TBA Law Blog

Posted by: John Day on May 1, 2017

Journal Issue Date: May 2017

Journal Name: May 2017 - Vol. 53, No. 5

Does a minor have a right to seek recovery for medical expenses in a personal injury case?

Historically the answer was generally “no,” with several cases holding that the claim belongs solely to the parent(s) who paid the medical bills.[1] Several other decisions called the strict application of the rule into question,[2] leaving the door open to minors making a claim for medical expenses incurred during minority under certain circumstances.

A recent decision of the Tennessee Court of Appeals attempts to set the record straight, at least in a case where an exculpatory clause bars the parent from seeking recovery of medical bills incurred to treat a child. In Blackwell v. Sky High Sports Nashville Operations LLC,[3] Jacob’s mother signed the typical waiver of rights demanded by an increasing number of those who provide services (in this case, access to an indoor trampoline park).[4] Jacob was injured at the facility, and his mother filed suit for the two of them, with her seeking damages for medical expenses incurred. When the exculpatory clause was enforced against her claim, she sought to amend the complaint to permit Jacob to seek damages for the medical expenses incurred. The trial judge denied the motion to amend except to the extent Jacob sought to recover for post-majority medical expenses.

After pages of discussion on this and other matters,[5] the three-judge panel led by Judge J. Steven Stafford said in their view the “Tennessee Supreme Court does not intend to allow a child to raise claims belonging to his parent simply because the parent cannot maintain the action, either because of the expiration of a statute of limitation or repose or the waiver of that claim through an exculpatory agreement.”[6] The unanimous court then concluded that (a) Jacob could not maintain an action for pre-majority medical expenses that were paid or will be paid by his parents; and (b) Jacob may only maintain an action for those expenses he paid or is obligated to pay. The appellate court remanded to permit the trial to court to ascertain what expenses the minor had paid or was obligated to pay,[7] but barred recovery for those expenses paid by his parents.[8]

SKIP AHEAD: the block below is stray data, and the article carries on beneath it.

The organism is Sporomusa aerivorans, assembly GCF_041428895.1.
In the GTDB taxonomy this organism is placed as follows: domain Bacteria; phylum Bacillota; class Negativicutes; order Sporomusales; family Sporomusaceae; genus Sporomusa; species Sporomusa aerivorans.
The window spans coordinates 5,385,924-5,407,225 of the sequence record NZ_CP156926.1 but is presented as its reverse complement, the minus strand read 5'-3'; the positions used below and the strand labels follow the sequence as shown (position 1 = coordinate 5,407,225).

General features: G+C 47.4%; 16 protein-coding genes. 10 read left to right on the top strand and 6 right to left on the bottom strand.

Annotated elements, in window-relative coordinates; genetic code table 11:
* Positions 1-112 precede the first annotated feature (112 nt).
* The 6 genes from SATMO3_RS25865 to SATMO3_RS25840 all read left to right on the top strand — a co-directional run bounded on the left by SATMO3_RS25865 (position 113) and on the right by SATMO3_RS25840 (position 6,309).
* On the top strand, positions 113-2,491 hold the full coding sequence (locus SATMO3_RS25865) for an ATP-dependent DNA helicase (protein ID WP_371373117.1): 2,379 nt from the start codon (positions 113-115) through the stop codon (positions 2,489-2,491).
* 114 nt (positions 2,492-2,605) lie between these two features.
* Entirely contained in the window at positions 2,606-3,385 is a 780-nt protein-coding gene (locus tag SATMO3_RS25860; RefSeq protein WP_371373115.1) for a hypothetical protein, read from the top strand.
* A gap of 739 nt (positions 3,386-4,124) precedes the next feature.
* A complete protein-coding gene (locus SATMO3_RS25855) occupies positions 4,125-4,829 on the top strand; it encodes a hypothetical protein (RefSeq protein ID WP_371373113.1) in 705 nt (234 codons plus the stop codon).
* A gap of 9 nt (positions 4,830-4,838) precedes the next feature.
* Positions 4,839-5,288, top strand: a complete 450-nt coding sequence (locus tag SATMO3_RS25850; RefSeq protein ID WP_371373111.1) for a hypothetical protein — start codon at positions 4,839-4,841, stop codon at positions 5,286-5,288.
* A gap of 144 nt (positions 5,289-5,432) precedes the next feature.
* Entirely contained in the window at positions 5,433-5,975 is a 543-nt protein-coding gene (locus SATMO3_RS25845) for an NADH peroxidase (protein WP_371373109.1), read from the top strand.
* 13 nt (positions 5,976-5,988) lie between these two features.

I do not know what evidence, if any, was offered into the record on the following issue, but it deserves discussion. Today, a health care insurance policy without a reimbursement provision is as rare as effective clock management by Les Miles. Most health care insurance policies include language giving a first-dollar right of reimbursement against anyone who recovers damages for personal injury for which medical bills have been paid. Tenncare does the same, allowing recovery of amounts paid against the “recipient”[9] who recovers damages from a third-party.